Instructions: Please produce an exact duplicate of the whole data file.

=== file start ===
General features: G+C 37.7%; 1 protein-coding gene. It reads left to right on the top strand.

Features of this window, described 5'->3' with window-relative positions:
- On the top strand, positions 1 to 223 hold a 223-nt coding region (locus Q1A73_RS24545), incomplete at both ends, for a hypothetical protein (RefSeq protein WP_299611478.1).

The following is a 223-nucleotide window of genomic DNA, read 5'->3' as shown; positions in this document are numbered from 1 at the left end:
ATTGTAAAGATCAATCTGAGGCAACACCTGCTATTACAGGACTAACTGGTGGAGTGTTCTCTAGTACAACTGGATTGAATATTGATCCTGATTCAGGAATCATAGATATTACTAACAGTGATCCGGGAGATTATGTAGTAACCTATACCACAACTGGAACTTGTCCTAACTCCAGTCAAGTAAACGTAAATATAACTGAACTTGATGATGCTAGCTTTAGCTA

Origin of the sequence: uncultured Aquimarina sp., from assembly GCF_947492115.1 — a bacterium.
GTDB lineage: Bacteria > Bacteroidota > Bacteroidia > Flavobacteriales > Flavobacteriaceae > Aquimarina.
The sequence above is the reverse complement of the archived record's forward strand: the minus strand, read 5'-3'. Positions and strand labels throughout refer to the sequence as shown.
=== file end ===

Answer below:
General features: G+C 37.7%; 1 protein-coding gene. It reads left to right on the top strand.

Features of this window, described 5'->3' with window-relative positions:
- On the top strand, positions 1 to 223 hold a 223-nt coding region (locus Q1A73_RS24545), incomplete at both ends, for a hypothetical protein (RefSeq protein WP_299611478.1).

The following is a 223-nucleotide window of genomic DNA, read 5'->3' as shown; positions in this document are numbered from 1 at the left end:
ATTGTAAAGATCAATCTGAGGCAACACCTGCTATTACAGGACTAACTGGTGGAGTGTTCTCTAGTACAACTGGATTGAATATTGATCCTGATTCAGGAATCATAGATATTACTAACAGTGATCCGGGAGATTATGTAGTAACCTATACCACAACTGGAACTTGTCCTAACTCCAGTCAAGTAAACGTAAATATAACTGAACTTGATGATGCTAGCTTTAGCTA

Origin of the sequence: uncultured Aquimarina sp., from assembly GCF_947492115.1 — a bacterium.
GTDB lineage: Bacteria > Bacteroidota > Bacteroidia > Flavobacteriales > Flavobacteriaceae > Aquimarina.
The sequence above is the reverse complement of the archived record's forward strand: the minus strand, read 5'-3'. Positions and strand labels throughout refer to the sequence as shown.